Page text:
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Exploring the Darker Side of Everything

What Happens if a Nuclear Power Plant is Abandoned?

Written by Kevin Jennings

Of all the scientific advances that mankind has achieved, few can rival nuclear detonations for the sheer terror they are able to instill in people. Nuclear weapons are so terrifying that none have been used in combat since the end of World War II. But not all science is dedicated to war, and the flip side of nuclear weapons is nuclear energy. Nuclear power is generally regarding as being safe, clean, and extremely efficient, but what about when things go wrong?

              To date, there have been three large-scale nuclear meltdowns: Three Mile Island in the United States, Chernobyl in Russia, and Fukushima Daiichi in Japan. There have been other partial meltdowns or nuclear incidents, but those are the three big ones, the ones that no one wants to repeat.

              In order to understand what could happen if a power plant was suddenly abandoned, we need to understand what caused these three events.



            Fukushima is the most recent of the three events. It’s also the easiest to understand because, simply put, it was nobody’s fault. The reactor behaved exactly as it was supposed to and the personnel did exactly as they should have, but there were forced beyond their control.

              On March 11, 2011, Japan was hit by the most powerful earthquake it had ever recorded. Immediately following the earthquake, the safety procedure known as SCRAM was initiated. Though it is usually written in all caps, it is not generally believed to be an acronym but literally to mean “scram”, as in “get the Hell out”. The button labeled “SCRAM” is the emergency reactor shutdown.

              Once pressed, the button drops the reactor’s control rods that stop the nuclear fission reaction from taking place. Even with the reaction no longer taking place, the radioactive materials will still produce decay heat and thus they must continue to be cooled. With the reactor no longer generating power to run its cooling systems, backup diesel generators are in place to power the cooling system and prevent anything bad from happening.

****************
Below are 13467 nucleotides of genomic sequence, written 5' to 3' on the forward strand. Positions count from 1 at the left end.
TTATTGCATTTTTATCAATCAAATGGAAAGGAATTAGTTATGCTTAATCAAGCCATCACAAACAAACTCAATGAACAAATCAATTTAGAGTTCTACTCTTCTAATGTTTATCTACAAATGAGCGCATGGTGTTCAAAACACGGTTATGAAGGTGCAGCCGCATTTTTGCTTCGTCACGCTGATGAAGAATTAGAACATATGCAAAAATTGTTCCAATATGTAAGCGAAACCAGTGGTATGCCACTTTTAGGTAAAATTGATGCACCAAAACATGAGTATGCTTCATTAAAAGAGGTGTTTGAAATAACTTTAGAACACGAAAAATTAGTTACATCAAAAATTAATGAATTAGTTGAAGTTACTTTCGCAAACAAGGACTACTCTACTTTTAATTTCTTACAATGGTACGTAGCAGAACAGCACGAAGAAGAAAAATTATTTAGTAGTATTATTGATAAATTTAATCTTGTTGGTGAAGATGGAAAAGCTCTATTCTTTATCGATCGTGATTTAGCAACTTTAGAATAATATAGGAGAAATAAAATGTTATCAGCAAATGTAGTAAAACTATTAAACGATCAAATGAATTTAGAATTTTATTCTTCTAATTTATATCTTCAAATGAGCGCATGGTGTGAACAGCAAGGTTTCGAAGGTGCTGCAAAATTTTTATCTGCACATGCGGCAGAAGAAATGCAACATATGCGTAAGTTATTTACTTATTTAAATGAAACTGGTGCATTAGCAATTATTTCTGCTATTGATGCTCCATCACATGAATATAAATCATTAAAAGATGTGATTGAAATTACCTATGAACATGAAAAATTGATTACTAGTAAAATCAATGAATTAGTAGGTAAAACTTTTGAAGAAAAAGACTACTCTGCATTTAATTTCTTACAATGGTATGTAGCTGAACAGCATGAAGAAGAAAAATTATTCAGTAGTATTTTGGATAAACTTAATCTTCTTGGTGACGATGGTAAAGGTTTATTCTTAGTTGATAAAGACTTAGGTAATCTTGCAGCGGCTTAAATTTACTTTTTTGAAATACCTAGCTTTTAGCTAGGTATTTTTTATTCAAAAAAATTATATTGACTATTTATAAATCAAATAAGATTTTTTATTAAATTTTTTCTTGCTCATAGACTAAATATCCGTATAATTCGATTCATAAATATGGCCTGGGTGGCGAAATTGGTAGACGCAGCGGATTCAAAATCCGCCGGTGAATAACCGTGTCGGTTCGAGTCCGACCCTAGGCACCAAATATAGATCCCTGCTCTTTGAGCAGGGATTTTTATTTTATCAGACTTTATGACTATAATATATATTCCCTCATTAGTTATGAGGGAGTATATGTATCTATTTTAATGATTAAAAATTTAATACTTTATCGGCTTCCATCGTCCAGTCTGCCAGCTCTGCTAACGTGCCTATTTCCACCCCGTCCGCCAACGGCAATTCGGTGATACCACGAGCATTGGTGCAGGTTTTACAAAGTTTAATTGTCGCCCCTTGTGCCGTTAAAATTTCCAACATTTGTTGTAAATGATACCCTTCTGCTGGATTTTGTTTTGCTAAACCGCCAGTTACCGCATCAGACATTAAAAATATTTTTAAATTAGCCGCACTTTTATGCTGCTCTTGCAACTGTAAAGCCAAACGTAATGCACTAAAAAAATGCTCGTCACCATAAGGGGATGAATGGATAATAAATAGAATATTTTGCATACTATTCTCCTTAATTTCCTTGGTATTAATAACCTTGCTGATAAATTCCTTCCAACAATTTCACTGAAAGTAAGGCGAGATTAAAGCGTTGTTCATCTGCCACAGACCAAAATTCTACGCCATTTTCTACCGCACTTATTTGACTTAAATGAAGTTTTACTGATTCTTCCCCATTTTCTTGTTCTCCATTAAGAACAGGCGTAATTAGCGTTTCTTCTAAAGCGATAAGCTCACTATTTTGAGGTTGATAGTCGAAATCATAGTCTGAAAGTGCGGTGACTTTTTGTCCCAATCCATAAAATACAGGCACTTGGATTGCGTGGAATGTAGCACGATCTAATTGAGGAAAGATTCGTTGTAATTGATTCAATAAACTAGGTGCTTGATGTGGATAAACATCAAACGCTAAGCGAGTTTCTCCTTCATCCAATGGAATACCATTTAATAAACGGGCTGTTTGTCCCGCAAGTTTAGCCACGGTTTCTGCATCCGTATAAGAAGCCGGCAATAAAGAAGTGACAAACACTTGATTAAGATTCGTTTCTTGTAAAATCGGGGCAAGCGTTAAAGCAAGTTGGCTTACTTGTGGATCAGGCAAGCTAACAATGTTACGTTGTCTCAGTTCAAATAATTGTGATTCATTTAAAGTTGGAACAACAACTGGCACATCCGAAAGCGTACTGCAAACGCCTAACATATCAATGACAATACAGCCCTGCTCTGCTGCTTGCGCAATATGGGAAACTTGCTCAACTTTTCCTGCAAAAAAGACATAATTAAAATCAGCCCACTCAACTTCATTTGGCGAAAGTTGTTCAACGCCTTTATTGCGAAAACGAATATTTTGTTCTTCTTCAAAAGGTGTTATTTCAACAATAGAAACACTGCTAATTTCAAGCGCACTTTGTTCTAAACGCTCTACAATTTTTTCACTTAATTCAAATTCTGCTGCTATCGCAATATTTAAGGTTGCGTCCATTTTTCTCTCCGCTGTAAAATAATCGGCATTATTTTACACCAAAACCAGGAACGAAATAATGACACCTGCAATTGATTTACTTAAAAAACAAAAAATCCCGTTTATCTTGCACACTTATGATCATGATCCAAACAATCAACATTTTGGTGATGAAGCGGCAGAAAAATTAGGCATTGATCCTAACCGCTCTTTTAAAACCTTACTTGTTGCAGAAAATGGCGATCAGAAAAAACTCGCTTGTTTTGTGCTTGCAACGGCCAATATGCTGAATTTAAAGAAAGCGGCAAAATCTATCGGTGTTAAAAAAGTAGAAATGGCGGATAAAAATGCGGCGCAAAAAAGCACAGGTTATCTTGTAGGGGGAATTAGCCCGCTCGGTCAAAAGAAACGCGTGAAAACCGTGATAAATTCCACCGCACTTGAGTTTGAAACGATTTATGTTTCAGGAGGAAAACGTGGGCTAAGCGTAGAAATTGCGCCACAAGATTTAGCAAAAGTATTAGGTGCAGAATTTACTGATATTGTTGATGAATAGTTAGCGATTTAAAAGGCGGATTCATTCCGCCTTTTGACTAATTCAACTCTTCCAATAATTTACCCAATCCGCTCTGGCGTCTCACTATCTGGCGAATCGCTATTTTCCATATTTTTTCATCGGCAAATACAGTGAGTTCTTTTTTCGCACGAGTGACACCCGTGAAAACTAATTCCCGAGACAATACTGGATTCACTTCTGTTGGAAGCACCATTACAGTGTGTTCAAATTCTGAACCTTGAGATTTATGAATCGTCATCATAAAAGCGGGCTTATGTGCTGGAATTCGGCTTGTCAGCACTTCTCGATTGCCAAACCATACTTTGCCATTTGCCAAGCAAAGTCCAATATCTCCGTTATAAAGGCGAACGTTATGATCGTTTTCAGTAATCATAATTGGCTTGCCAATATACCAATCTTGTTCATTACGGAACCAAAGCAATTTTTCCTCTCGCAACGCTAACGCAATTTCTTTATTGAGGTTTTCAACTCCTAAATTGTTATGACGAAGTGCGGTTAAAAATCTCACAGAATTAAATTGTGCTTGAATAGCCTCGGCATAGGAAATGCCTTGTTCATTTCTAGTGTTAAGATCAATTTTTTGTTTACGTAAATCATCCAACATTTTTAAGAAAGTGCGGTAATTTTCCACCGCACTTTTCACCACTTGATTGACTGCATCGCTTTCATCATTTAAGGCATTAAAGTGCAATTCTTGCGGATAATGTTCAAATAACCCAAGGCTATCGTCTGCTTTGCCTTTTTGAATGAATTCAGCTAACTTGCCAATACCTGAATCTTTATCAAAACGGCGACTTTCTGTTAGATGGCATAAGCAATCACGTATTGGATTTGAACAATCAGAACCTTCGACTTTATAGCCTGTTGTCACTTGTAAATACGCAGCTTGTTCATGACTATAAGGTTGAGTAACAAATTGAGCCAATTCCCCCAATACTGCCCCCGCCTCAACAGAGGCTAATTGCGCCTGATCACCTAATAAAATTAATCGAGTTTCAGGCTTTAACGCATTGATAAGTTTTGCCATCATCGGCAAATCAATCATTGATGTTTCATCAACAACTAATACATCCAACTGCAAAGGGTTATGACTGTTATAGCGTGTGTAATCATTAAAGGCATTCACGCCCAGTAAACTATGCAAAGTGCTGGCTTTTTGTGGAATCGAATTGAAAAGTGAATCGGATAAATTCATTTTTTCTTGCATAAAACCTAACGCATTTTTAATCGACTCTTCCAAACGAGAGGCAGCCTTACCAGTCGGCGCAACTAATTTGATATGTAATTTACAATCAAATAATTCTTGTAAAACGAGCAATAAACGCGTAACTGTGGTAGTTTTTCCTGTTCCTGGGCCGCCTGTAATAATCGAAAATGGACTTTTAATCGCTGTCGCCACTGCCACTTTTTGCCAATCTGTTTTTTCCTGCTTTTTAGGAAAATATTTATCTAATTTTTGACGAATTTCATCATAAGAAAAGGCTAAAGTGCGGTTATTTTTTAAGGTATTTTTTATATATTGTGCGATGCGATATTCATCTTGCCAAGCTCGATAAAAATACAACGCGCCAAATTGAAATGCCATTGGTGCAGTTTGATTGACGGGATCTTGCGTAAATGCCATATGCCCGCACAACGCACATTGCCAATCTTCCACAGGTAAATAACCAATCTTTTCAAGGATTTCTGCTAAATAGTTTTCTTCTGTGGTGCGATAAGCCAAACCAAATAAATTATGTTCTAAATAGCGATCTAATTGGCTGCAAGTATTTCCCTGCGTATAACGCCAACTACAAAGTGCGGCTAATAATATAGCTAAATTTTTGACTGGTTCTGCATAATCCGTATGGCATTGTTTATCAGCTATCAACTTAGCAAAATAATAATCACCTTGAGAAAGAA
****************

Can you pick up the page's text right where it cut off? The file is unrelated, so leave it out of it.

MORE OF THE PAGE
At this point everything would have been fine, were it not for the 45 foot (14 meter) tall tsunami that came crashing into the power plant, destroying the diesel generators. Nobody did anything wrong, the tragedy was just the result of two natural disasters hitting the power plant is rapid succession

Three Mile Island


            On March 27, 1979, workers at the Three Mile Island nuclear plant were cleaning a blockage in a water filter. The filters are designed to stop impurities from getting into the steam generators. It’s an important task, though the blockage was not any sort of imminent danger. Not only was it important, but it was also a routine and usually simple task. The normal method of clearing the blockage was to just blow it out using compressed air.

              However, this time that wasn’t working. The workers decided to put the compressed air into the water, using the pressurized water to clear out the filter. It worked, but some of the water was then propelled past the filter and into a check valve that was stuck open. Eleven hours later, the water in the system would cause the steam generators to trip and undergo an emergency shutdown.